Do schools ring for absences anyway?

VYBerlinaV8 now_with 11:10 am 10 Apr 07

If set up properly, automated SMS takes far less human time, and costs less than making phone calls. It requires some human smarts to make it work, but if done properly, in steady-state operation would be simple and effective.

johnboy 10:56 am 10 Apr 07

AD, you don’t think the school might have an interest in finding out if there is a reason the child is absent?

Assuming it’s the sort of school that even knows or cares who its students are.

Absent Diane 10:52 am 10 Apr 07

I think it is a fantastic idea.. it would be pretty cheap and simple to set up. Surely schools have admin people who already monitor this kind of thing… why not take it a step further. I have never seen an SMS alert system fall over either.

I don’t see how a phone call can acheive anything more other than pssing people off. A lot of people get a lot of phone calls during the day and receiving a phone call to tell you what you already know would certainly piss me off. Where as an SMS is simple, takes little time and can be deleted.

So long as people don’t fck with equipment videoconferencing is also a fantastic idea.

la mente torbida 10:47 am 10 Apr 07

Technology for technology’s sake for crying out loud. Let’s go the whole hog and implant GPS into the kids and let parents track them through google maps. Then again, maybe a bar code or serial number tatooed onto their forearms.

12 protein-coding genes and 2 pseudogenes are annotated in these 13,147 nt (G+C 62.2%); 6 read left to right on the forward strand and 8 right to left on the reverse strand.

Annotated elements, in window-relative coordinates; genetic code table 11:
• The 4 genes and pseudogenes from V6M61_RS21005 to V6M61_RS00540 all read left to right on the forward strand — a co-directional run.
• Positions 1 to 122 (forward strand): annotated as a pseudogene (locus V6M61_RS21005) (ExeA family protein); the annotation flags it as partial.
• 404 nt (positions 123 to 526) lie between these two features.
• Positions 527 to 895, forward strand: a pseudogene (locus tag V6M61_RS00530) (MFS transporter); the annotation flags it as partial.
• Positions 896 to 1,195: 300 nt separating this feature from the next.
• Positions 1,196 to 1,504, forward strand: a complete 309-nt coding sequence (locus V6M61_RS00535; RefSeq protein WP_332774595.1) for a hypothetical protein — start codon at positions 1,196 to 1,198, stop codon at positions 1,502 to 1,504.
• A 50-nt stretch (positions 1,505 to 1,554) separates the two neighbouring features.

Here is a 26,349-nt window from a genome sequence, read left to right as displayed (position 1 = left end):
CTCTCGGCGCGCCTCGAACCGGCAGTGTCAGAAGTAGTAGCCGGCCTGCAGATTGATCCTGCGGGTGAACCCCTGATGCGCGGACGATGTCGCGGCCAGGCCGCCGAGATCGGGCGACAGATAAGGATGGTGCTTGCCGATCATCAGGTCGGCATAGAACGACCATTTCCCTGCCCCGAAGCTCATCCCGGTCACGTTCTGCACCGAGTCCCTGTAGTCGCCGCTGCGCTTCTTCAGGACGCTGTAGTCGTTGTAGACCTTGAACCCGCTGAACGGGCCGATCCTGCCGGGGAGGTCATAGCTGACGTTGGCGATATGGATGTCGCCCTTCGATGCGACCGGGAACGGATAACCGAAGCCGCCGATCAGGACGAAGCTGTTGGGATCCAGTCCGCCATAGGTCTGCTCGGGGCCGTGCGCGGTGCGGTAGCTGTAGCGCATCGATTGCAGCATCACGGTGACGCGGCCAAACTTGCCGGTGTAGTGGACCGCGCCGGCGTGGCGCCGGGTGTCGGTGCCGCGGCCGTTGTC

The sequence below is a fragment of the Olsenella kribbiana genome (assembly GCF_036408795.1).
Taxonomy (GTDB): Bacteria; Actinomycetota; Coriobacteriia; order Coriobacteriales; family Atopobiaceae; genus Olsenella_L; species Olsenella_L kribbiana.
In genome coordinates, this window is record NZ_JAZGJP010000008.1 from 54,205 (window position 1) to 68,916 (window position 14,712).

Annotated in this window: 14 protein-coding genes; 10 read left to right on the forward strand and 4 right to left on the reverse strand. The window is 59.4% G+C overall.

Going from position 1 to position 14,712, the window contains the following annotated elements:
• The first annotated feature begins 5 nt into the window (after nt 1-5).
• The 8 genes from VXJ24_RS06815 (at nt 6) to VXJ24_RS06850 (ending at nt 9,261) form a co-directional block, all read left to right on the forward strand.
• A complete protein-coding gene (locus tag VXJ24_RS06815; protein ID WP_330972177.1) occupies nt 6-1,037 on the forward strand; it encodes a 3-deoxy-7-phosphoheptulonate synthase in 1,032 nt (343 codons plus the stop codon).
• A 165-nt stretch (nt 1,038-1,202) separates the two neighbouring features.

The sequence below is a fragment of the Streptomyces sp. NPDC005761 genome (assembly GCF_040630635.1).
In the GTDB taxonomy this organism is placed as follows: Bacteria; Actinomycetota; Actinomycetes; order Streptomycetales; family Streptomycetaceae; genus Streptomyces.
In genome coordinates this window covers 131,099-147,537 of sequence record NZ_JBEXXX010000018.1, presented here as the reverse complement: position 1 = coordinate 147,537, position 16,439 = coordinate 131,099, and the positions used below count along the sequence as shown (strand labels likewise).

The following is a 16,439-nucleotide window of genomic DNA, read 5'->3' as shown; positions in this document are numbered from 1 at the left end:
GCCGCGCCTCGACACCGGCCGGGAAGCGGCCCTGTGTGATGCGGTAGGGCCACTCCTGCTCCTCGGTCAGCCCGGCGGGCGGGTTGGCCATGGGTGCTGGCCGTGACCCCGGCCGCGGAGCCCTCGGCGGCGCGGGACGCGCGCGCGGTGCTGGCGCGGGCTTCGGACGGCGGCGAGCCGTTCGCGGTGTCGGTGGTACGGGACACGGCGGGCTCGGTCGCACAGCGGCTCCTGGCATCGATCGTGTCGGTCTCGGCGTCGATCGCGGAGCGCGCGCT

louise 10:39 am 10 Apr 07

Today’s CT had a story on the next step for electronic roll marking. The Brits have started gathering biometric data – including fingerprints – so they can track down early signs of criminality!

With a local education department for focused on gimmicks than on people – whatever happened to actually knowing the kids and talking to their families – this type of monitoring can’t be too far away.

johnboy 10:23 am 10 Apr 07

Several big “ifs” in there.

I’m all for shiny tech toys but this seems like a situation where a phone call can achieve far, far more.

VYBerlinaV8 now_with 10:18 am 10 Apr 07

If the system is implemented and maintained properly, it shouldn’t be very expensive, and would be fairly easy to maintain.

It’s a great idea and should be pursued. Besides, every new system has a few bugs – get them sorted and enjoy the functionality. Anything that pushes responsibility back to parents is a good thing.

johnboy 10:15 am 10 Apr 07

You’ll note that most of the gee whiz stories are set shortly after implementation when the kids are still finding the edges and the mobile phone database is up to date.

But time will tell.

Sammy 10:15 am 10 Apr 07

And more success stories. According to that article, when kids truant they become blurry, and hang out near trolleys.

Sammy 10:12 am 10 Apr 07

In the interests of editorial balance, here is a report of the system working.

James-T-Kirk 10:10 am 10 Apr 07

At Trinity in Wanniassa, the system has been working fine for about 12 months. Providing feedback to parents on absences is great!